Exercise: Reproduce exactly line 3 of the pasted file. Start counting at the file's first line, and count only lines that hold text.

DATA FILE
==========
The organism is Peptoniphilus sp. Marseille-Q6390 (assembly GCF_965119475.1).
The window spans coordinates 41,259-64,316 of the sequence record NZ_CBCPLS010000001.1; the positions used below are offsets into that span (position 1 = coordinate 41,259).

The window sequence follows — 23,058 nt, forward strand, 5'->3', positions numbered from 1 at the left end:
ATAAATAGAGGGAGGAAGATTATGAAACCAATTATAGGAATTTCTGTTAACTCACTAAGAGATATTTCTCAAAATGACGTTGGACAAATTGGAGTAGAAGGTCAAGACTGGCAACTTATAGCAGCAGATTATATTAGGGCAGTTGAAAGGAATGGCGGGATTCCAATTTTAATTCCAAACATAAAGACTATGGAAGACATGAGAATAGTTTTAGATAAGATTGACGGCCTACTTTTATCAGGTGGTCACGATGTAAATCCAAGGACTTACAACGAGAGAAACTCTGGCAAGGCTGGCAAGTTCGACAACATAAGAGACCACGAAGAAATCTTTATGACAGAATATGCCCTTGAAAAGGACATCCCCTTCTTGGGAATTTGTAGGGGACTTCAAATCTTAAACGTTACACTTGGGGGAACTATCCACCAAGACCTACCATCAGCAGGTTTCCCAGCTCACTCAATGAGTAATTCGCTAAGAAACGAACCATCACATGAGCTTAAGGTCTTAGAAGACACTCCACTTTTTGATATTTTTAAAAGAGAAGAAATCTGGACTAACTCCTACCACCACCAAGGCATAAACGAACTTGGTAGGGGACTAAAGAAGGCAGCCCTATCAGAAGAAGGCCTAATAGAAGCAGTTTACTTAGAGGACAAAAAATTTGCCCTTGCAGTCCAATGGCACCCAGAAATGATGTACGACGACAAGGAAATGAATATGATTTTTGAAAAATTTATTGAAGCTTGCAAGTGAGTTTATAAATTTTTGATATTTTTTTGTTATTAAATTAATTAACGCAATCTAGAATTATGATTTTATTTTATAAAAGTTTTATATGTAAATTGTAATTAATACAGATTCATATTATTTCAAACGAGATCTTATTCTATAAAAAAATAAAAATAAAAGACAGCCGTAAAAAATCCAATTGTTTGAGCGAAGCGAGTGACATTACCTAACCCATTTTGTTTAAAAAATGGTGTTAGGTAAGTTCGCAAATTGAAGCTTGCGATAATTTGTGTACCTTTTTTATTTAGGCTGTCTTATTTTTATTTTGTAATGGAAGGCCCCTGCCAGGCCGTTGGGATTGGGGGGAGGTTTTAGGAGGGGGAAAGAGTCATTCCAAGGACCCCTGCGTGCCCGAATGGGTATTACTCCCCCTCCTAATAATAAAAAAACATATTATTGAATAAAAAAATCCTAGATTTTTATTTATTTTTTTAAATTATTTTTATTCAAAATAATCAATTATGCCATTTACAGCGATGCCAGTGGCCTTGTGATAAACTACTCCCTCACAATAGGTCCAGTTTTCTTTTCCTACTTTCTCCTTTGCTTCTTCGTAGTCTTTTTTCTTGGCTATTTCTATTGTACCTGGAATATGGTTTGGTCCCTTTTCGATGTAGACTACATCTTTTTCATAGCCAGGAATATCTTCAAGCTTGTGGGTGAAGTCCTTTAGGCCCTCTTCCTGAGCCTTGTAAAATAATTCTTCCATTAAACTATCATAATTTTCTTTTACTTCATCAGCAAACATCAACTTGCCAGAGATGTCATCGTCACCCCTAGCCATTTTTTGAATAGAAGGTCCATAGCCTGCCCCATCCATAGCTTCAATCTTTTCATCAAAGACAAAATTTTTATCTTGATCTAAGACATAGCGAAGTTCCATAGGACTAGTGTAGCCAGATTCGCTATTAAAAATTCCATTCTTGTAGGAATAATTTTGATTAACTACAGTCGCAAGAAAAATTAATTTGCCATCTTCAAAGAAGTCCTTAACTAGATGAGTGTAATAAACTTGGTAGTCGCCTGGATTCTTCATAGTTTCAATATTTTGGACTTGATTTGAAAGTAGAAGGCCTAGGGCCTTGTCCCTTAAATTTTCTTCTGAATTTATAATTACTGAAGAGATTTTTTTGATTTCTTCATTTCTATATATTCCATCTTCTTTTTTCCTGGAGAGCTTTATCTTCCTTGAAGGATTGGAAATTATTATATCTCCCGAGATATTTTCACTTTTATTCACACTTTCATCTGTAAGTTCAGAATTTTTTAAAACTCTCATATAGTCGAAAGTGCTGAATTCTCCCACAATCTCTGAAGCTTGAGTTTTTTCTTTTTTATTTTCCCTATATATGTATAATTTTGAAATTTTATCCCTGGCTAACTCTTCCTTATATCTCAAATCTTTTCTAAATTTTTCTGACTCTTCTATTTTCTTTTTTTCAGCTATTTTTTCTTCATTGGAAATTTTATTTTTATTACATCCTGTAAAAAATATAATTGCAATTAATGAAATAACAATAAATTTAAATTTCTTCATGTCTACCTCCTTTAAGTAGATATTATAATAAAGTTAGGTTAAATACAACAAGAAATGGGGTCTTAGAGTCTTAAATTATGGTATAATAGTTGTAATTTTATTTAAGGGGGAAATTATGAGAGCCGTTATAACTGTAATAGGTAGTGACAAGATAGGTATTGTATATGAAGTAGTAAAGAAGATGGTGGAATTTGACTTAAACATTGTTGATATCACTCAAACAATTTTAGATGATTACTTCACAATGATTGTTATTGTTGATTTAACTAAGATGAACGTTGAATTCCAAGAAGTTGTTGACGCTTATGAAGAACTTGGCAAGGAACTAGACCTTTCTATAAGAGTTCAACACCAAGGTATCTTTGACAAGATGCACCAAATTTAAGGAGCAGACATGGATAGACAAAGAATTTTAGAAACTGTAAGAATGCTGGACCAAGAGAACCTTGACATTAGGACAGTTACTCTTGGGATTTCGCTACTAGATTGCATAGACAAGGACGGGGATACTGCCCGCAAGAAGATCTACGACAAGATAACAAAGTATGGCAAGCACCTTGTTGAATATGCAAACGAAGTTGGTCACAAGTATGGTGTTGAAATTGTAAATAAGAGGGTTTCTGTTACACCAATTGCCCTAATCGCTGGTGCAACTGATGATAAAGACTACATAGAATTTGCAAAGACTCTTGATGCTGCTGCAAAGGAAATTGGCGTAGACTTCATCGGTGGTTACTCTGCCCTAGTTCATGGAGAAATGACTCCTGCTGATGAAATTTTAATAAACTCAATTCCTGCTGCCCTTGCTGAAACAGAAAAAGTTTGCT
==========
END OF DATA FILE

The window sequence follows — 23,058 nt, forward strand, 5'->3', positions numbered from 1 at the left end: